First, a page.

Childhood Epilepsy: At Home and School

Epilepsy is one of the most complex disorders that a child can have. It also is one of the most largely misunderstood disorders. Despite working for almost 10 years with families that have children with special needs, when my son started having seizures, I was floored by how much I didn’t know. Like most people, I thought that people have grand mal seizures, they take medication and the seizures go away. I’m oversimplifying but I think much of the public has that perception.

Epilepsy is so much more than that. It must be managed both at home and at school. Management of seizures doesn’t always mean no seizures either, just a great reduction in seizures.

Here are some tips to help you get some stability and security in your household if your child has been diagnosed with epilepsy.


Get a second and a third opinion, as well as at least one overnight EEG. Different neurologists favor different treatments, so you want to explore all your options. You’ll also need to read about medications and their side effects. There are dietary treatments as well. A good neurologist will tell you if that choice is appropriate for your child.


If your child doesn’t already have one, he or she will need a 504 or IEP at school. Both the 504 and IEP should feature a thorough seizure action plan. Templates for these are available online.


Get to know the school nurse. My son’s school nurse is one of my new best friends. Nurses know medications and they know what to watch for. I always recommend to parents that they administer all medications at home if it’s possible, but the school nurse will need to have and administer emergency medications.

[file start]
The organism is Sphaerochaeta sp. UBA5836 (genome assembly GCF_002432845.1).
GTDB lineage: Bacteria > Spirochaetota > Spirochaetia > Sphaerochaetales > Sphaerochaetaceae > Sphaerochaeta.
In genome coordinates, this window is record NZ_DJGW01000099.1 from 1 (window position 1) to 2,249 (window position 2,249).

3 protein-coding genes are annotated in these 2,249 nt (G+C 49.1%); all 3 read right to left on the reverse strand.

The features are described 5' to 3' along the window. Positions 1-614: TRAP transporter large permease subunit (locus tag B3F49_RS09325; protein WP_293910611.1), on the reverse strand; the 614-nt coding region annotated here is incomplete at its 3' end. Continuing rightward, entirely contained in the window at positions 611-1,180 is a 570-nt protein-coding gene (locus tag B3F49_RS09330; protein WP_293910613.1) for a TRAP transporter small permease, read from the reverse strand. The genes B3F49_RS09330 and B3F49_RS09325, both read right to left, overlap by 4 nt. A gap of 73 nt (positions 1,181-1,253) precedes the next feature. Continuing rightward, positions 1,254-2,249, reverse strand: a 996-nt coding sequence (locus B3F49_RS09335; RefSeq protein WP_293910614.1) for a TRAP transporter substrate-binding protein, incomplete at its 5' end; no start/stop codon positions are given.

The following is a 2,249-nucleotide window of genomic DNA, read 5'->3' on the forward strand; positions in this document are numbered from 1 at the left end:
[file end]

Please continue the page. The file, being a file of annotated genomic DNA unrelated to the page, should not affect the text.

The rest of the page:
Join email lists. There are several great epilepsy- and seizure-related charities in our area, and Philadelphia is home to some world-renowned pediatric neurologists. Take advantage of this and get their newsletters and consider attending support groups.


Read all you can about seizures. I was surprised to learn that there are dozens of different kinds of seizures — many more than just grand mal. And, no one uses the term grand mal anymore. They are now referred to as tonic-clonic.


Learn about surgical options. There are also VNS (Vagus Nerve Stimulation) devices, which are non-medication ways of treating seizures.


Keep a journal. Seizure medications are difficult because the child must build up to a therapeutic dose and then be watched to see if it works. If it doesn’t work, you can try a higher dosage (ask your neurologist!) but a child cannot just stop taking medications. He or she must be weaned off gradually. For this reason, you want to be counting seizures and types of seizures each day, in addition to moods, behaviors and sleep/eat patterns. A journal will be a huge help during this time as your parent brain is trying to process a lot.


Take time for you. Epilepsy is extremely stressful on the entire household. Take time for you to relax, or even consider therapy to talk things through. If you see siblings getting anxious, get help for them too. Your pediatrician will let you know if it is appropriate for them to be screened for epilepsy.


In the end, know that stability and calm can be achieved. There will be periods of stress and chaos, but there will be good, calm times too. Enjoy them!


Lisa Lightner is a freelance writer.

Categories: Special Needs Parenting